In fact, many of you start avoiding any physical affection at all because you want to avoid being put on the spot and turning your partner down again. You don’t want to leave your partner hanging or come off as a “tease.” Moments of sexual initiation can become loaded with negative feelings and are often the source of distance or fighting between you and your partner. This is a common way people start avoiding sex in the first place.
You may have struggled to ever want anything. Many people struggle with desire in general. You grow up in an environment that teaches you whether your desires are valued, whether there is room for your wishes, whether you can expect to have your wants fulfilled, and whether your voice can be heard and welcomed. You may have learned not to want because it was equated with neediness. Depending on your background, you may have turned off wanting a very long time ago. You may have convinced yourself that you can’t expect anything, maybe from anyone. You may have learned to be completely independent and self-sufficient a long time ago. It’s not that those traits are bad, but if it means you can’t access desire, it creates a problem for your intimate life.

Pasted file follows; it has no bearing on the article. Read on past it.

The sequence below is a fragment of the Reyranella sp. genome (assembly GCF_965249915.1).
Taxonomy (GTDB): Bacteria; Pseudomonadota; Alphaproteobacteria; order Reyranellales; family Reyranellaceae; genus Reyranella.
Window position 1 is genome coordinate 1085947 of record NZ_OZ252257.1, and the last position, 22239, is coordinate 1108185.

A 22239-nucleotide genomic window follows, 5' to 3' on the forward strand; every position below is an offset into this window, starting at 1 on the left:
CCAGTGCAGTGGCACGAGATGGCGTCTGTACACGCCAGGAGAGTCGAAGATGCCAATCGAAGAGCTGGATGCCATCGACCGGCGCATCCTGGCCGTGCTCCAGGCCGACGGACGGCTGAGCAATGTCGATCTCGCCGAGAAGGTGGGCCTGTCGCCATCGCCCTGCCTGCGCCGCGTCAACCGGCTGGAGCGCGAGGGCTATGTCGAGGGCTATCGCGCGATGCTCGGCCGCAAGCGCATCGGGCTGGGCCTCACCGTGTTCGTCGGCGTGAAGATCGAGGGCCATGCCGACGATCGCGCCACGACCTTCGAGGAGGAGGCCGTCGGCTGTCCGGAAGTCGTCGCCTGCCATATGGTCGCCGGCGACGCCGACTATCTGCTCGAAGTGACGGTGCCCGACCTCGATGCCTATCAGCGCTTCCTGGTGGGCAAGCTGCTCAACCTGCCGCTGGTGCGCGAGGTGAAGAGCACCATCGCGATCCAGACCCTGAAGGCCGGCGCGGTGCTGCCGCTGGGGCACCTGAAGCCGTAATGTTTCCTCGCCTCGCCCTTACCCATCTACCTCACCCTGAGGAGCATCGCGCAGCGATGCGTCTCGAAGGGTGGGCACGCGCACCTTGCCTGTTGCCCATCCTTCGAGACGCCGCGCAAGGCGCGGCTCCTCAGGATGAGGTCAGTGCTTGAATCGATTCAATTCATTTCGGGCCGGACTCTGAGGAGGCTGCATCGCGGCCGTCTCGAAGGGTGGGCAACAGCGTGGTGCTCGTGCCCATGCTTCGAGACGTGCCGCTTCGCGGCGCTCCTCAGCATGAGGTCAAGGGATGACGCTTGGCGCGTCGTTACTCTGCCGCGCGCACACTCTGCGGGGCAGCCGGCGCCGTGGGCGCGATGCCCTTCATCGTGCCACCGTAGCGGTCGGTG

You may also struggle with wanting sex because of relationship issues between you and your partner, be they sexual or otherwise. You’ll have to tackle those issues—bring them up and resolve them—to be able to want to have sex again. Cultivating and welcoming desire is a critical part of satisfying sex.
I suggest you and your partner practice stating your desires on a regular basis, in small ways, about everyday things. From figuring out what to do for dinner to how you want to spend a weekend afternoon, you have lots of opportunity to find and express what you want. I recommend you each state what you want first, before deciding what you will do. Use the words “I want” or “I would like” so you demonstrate ownership of your own desires. Once each of you has said what you want, then you can decide together what to do.